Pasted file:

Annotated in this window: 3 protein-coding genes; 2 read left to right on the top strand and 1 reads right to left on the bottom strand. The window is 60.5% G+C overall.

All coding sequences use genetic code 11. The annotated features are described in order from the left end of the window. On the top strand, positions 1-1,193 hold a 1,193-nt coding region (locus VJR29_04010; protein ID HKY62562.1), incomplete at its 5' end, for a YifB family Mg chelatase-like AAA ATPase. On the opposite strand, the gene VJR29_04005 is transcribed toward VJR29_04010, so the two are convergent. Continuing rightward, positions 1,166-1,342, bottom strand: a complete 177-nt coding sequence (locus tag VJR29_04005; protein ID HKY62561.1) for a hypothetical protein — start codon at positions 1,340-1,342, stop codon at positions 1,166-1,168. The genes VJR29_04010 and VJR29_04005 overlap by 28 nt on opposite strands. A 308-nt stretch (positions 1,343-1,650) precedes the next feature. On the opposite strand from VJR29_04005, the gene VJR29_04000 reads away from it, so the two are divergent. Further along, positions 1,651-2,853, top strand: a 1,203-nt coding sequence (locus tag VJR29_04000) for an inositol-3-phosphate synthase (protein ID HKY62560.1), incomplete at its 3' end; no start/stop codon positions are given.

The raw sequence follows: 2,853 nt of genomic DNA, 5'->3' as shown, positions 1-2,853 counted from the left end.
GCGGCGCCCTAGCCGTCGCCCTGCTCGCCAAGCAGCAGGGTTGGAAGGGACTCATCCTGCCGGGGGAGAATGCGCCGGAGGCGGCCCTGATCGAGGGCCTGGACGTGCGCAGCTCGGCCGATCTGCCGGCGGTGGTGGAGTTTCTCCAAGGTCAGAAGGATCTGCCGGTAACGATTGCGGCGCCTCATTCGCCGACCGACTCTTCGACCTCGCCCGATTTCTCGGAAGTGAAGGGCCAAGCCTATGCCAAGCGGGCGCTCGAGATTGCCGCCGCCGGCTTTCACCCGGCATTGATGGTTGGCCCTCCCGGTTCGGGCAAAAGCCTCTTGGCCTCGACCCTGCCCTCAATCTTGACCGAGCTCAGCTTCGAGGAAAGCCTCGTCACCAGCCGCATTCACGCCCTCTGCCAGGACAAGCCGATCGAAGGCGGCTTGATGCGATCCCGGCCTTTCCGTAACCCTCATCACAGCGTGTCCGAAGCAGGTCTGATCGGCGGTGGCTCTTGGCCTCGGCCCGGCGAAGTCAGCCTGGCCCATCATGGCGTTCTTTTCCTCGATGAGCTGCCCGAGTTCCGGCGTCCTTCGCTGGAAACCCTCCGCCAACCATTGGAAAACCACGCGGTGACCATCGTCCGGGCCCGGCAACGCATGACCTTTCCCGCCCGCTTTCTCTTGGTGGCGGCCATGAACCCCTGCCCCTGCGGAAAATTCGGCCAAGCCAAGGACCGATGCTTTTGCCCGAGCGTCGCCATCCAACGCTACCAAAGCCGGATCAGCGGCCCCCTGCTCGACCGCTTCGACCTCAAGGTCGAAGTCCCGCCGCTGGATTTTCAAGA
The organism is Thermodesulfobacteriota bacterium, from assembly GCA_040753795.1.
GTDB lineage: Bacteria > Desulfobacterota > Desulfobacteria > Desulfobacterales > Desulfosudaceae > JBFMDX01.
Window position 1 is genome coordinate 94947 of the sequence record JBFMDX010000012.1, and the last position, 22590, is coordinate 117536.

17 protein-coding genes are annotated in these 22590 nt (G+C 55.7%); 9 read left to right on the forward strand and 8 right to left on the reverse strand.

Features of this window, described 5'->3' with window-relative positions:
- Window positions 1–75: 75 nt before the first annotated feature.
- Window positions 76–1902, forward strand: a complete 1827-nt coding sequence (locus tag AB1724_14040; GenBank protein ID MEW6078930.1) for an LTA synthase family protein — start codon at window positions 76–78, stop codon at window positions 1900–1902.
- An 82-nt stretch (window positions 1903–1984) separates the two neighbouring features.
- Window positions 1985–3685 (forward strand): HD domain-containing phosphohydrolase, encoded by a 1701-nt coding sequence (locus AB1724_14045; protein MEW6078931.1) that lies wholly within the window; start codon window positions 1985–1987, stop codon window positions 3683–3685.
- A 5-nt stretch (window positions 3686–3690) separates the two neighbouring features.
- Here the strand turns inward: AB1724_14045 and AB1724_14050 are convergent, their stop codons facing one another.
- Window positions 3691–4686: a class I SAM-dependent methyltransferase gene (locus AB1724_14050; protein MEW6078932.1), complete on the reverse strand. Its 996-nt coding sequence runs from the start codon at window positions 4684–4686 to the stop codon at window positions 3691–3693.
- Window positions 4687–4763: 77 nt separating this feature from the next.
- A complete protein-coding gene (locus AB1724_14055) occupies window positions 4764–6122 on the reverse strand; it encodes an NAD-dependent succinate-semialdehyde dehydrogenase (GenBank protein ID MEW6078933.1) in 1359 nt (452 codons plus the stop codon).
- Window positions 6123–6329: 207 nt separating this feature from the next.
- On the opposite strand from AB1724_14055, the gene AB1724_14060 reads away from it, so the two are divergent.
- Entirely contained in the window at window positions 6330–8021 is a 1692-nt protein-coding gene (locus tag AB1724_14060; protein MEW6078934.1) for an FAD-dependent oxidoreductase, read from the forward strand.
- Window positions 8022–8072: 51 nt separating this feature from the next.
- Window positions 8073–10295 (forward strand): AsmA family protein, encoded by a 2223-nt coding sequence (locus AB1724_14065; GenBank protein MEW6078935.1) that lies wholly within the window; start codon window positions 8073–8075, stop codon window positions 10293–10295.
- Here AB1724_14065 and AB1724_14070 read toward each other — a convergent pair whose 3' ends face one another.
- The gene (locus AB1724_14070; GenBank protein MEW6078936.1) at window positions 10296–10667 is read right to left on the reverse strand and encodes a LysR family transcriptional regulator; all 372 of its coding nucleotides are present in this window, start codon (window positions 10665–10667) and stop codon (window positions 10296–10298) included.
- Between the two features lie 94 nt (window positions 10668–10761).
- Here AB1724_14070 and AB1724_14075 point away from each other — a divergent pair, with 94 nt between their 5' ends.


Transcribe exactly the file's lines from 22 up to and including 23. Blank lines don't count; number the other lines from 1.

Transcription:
- Window positions 8022–8072: 51 nt separating this feature from the next.
- Window positions 8073–10295 (forward strand): AsmA family protein, encoded by a 2223-nt coding sequence (locus AB1724_14065; GenBank protein MEW6078935.1) that lies wholly within the window; start codon window positions 8073–8075, stop codon window positions 10293–10295.